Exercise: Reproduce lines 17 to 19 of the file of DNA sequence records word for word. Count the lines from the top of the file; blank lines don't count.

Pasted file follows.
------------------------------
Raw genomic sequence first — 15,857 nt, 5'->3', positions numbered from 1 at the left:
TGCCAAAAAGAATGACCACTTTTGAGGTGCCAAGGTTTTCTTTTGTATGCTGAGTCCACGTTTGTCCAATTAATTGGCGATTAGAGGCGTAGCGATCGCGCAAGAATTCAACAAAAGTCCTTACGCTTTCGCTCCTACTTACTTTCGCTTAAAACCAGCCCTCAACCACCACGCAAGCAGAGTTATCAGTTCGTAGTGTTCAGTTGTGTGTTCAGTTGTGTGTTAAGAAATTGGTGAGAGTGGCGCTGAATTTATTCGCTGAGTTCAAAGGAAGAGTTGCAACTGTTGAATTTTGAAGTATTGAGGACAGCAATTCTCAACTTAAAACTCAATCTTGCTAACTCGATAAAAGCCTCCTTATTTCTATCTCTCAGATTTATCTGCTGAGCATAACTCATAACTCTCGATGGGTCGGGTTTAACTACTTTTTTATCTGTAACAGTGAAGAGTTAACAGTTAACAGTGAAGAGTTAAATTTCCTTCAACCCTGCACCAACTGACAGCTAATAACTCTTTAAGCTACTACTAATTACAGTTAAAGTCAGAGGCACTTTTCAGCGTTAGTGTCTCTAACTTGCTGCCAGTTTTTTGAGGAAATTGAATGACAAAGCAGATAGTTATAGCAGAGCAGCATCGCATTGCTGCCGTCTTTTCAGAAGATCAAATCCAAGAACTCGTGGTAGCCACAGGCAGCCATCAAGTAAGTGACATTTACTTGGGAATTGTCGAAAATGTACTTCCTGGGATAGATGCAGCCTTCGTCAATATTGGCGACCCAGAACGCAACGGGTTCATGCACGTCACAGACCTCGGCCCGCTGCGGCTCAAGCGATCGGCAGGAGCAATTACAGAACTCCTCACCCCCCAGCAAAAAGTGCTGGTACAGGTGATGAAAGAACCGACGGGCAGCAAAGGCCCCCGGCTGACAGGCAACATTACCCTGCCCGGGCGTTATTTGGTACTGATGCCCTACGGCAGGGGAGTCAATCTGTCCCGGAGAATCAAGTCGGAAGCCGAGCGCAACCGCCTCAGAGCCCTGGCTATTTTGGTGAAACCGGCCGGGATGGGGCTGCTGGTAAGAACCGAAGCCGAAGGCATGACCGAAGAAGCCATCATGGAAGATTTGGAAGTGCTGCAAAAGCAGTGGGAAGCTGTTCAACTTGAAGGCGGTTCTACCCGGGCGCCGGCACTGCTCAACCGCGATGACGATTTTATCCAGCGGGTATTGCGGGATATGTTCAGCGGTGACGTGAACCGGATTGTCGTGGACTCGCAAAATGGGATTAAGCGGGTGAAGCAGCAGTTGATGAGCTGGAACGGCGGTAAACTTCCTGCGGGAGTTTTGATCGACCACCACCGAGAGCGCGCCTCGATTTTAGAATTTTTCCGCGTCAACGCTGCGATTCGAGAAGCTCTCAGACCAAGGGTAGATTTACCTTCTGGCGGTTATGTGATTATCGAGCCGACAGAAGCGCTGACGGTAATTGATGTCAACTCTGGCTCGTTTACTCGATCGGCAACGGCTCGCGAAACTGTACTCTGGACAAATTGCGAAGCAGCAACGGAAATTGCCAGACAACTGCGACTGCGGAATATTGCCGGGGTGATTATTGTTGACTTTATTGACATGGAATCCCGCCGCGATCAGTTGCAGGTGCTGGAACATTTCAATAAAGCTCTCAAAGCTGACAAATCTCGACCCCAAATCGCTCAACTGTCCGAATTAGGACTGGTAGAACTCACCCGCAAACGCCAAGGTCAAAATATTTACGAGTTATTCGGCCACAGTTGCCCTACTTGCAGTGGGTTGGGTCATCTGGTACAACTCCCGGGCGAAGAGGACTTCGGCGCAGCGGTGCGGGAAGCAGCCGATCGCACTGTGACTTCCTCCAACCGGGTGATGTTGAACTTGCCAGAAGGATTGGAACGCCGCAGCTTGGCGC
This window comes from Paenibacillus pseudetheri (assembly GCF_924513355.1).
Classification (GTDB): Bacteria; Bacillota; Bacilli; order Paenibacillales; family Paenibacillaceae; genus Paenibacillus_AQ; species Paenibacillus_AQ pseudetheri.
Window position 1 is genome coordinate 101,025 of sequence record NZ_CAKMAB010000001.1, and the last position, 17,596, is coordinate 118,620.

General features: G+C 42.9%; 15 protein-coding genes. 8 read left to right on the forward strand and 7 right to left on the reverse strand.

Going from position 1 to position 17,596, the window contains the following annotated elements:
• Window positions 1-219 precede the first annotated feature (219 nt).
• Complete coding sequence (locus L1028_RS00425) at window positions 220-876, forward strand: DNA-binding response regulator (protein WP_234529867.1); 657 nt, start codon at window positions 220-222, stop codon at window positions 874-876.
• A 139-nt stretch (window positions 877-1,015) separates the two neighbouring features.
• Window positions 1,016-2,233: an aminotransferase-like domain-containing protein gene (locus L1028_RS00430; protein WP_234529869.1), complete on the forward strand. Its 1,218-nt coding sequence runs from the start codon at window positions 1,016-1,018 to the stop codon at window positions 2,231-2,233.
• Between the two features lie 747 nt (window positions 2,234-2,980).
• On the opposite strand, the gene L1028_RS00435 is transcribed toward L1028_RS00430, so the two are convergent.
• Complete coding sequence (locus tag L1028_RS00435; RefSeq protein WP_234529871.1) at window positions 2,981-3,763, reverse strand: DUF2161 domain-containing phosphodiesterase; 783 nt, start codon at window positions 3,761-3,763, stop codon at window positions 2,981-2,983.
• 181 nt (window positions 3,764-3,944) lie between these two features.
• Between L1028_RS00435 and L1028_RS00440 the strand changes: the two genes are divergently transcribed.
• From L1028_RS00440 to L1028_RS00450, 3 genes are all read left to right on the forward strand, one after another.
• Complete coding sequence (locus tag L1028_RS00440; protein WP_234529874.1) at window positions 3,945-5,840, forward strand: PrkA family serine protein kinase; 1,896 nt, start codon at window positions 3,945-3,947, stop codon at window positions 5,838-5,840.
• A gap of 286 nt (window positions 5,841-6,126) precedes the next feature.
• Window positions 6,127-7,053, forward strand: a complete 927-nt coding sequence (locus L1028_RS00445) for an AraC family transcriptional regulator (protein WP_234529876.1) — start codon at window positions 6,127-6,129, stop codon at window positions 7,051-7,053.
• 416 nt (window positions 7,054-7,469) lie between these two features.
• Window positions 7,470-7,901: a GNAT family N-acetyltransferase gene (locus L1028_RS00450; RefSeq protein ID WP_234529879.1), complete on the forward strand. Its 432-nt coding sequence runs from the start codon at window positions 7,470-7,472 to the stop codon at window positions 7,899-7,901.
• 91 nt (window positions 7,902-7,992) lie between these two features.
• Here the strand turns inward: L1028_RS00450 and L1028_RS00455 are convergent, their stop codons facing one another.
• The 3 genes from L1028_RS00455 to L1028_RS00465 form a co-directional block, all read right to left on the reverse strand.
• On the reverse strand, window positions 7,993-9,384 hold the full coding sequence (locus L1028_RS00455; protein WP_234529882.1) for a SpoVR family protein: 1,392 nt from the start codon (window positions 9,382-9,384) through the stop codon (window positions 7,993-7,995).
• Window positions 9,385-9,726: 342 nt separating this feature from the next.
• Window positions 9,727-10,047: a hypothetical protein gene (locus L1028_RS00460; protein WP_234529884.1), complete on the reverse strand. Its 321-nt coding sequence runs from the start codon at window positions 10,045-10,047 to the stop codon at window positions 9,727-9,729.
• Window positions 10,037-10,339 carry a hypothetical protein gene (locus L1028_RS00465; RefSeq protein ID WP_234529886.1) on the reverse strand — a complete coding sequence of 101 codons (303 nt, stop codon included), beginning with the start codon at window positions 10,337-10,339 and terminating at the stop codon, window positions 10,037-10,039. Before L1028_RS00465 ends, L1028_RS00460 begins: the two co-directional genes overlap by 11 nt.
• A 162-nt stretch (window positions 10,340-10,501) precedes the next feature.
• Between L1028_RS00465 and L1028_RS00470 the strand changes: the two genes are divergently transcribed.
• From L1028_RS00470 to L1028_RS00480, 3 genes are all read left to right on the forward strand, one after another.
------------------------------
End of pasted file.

• From L1028_RS00440 to L1028_RS00450, 3 genes are all read left to right on the forward strand, one after another.
• Complete coding sequence (locus tag L1028_RS00440; protein WP_234529874.1) at window positions 3,945-5,840, forward strand: PrkA family serine protein kinase; 1,896 nt, start codon at window positions 3,945-3,947, stop codon at window positions 5,838-5,840.
• A gap of 286 nt (window positions 5,841-6,126) precedes the next feature.